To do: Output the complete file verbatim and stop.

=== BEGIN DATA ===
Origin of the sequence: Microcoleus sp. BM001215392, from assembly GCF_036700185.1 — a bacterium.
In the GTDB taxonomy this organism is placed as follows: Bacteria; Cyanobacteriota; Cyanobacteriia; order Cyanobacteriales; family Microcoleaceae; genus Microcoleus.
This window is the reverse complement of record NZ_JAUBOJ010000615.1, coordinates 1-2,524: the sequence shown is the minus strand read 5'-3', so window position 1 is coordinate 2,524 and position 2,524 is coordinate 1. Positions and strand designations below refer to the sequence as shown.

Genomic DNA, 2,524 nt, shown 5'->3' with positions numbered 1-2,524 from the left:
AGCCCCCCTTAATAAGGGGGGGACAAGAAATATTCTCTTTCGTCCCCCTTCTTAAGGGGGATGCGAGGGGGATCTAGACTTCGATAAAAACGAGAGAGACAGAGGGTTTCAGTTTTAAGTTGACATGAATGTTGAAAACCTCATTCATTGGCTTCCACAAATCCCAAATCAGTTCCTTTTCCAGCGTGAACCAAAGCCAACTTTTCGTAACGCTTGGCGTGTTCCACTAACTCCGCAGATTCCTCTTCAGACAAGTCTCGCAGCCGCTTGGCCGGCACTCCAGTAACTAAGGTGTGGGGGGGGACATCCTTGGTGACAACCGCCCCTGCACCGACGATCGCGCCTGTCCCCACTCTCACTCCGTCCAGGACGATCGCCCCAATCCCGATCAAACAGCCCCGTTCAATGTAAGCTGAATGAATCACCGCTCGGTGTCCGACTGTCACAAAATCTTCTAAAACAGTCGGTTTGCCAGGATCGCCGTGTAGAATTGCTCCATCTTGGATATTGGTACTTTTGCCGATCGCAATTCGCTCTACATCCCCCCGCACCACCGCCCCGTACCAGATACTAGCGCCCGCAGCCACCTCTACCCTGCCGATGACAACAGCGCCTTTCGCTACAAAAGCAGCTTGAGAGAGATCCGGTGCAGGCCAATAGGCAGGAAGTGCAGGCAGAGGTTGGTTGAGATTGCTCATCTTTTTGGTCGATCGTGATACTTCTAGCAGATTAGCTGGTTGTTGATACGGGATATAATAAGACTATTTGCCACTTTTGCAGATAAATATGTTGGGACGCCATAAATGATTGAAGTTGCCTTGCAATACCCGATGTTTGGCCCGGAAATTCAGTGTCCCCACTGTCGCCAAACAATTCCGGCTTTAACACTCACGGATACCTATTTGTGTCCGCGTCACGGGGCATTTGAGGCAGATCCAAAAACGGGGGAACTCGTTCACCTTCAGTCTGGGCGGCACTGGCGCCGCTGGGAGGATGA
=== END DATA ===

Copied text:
Origin of the sequence: Microcoleus sp. BM001215392, from assembly GCF_036700185.1 — a bacterium.
In the GTDB taxonomy this organism is placed as follows: Bacteria; Cyanobacteriota; Cyanobacteriia; order Cyanobacteriales; family Microcoleaceae; genus Microcoleus.
This window is the reverse complement of record NZ_JAUBOJ010000615.1, coordinates 1-2,524: the sequence shown is the minus strand read 5'-3', so window position 1 is coordinate 2,524 and position 2,524 is coordinate 1. Positions and strand designations below refer to the sequence as shown.

Genomic DNA, 2,524 nt, shown 5'->3' with positions numbered 1-2,524 from the left:
AGCCCCCCTTAATAAGGGGGGGACAAGAAATATTCTCTTTCGTCCCCCTTCTTAAGGGGGATGCGAGGGGGATCTAGACTTCGATAAAAACGAGAGAGACAGAGGGTTTCAGTTTTAAGTTGACATGAATGTTGAAAACCTCATTCATTGGCTTCCACAAATCCCAAATCAGTTCCTTTTCCAGCGTGAACCAAAGCCAACTTTTCGTAACGCTTGGCGTGTTCCACTAACTCCGCAGATTCCTCTTCAGACAAGTCTCGCAGCCGCTTGGCCGGCACTCCAGTAACTAAGGTGTGGGGGGGGACATCCTTGGTGACAACCGCCCCTGCACCGACGATCGCGCCTGTCCCCACTCTCACTCCGTCCAGGACGATCGCCCCAATCCCGATCAAACAGCCCCGTTCAATGTAAGCTGAATGAATCACCGCTCGGTGTCCGACTGTCACAAAATCTTCTAAAACAGTCGGTTTGCCAGGATCGCCGTGTAGAATTGCTCCATCTTGGATATTGGTACTTTTGCCGATCGCAATTCGCTCTACATCCCCCCGCACCACCGCCCCGTACCAGATACTAGCGCCCGCAGCCACCTCTACCCTGCCGATGACAACAGCGCCTTTCGCTACAAAAGCAGCTTGAGAGAGATCCGGTGCAGGCCAATAGGCAGGAAGTGCAGGCAGAGGTTGGTTGAGATTGCTCATCTTTTTGGTCGATCGTGATACTTCTAGCAGATTAGCTGGTTGTTGATACGGGATATAATAAGACTATTTGCCACTTTTGCAGATAAATATGTTGGGACGCCATAAATGATTGAAGTTGCCTTGCAATACCCGATGTTTGGCCCGGAAATTCAGTGTCCCCACTGTCGCCAAACAATTCCGGCTTTAACACTCACGGATACCTATTTGTGTCCGCGTCACGGGGCATTTGAGGCAGATCCAAAAACGGGGGAACTCGTTCACCTTCAGTCTGGGCGGCACTGGCGCCGCTGGGAGGATGA